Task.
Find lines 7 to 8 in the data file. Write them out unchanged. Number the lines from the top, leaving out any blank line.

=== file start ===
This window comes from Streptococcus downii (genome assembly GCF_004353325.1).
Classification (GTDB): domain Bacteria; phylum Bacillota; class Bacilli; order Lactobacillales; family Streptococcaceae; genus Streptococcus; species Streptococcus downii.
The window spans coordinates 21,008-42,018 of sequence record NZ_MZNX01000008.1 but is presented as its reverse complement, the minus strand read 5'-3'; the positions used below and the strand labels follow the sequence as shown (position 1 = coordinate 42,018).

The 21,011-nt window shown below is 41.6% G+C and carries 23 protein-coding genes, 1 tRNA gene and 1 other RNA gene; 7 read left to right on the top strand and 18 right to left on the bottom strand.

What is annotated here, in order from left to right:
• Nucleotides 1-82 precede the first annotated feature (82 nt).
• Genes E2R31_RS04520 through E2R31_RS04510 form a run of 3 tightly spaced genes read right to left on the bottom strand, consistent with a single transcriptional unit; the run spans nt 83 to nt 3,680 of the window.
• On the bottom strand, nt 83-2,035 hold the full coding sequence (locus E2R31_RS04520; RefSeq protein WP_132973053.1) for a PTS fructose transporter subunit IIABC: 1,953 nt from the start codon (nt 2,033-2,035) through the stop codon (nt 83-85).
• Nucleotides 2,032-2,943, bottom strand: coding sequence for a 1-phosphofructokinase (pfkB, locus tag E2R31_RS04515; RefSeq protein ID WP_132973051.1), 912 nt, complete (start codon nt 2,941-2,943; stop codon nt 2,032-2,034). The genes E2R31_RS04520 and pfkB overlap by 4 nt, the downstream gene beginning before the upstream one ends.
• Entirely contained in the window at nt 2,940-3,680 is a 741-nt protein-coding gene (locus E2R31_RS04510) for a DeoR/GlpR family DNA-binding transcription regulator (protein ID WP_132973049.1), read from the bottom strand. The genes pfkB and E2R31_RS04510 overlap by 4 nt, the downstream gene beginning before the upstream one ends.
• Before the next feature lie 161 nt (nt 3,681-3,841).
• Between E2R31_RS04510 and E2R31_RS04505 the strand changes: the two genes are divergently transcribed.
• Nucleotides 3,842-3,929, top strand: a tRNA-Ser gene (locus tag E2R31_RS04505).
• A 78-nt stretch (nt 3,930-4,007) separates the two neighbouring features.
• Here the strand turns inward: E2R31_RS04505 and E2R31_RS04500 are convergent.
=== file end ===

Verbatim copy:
• Genes E2R31_RS04520 through E2R31_RS04510 form a run of 3 tightly spaced genes read right to left on the bottom strand, consistent with a single transcriptional unit; the run spans nt 83 to nt 3,680 of the window.
• On the bottom strand, nt 83-2,035 hold the full coding sequence (locus E2R31_RS04520; RefSeq protein WP_132973053.1) for a PTS fructose transporter subunit IIABC: 1,953 nt from the start codon (nt 2,033-2,035) through the stop codon (nt 83-85).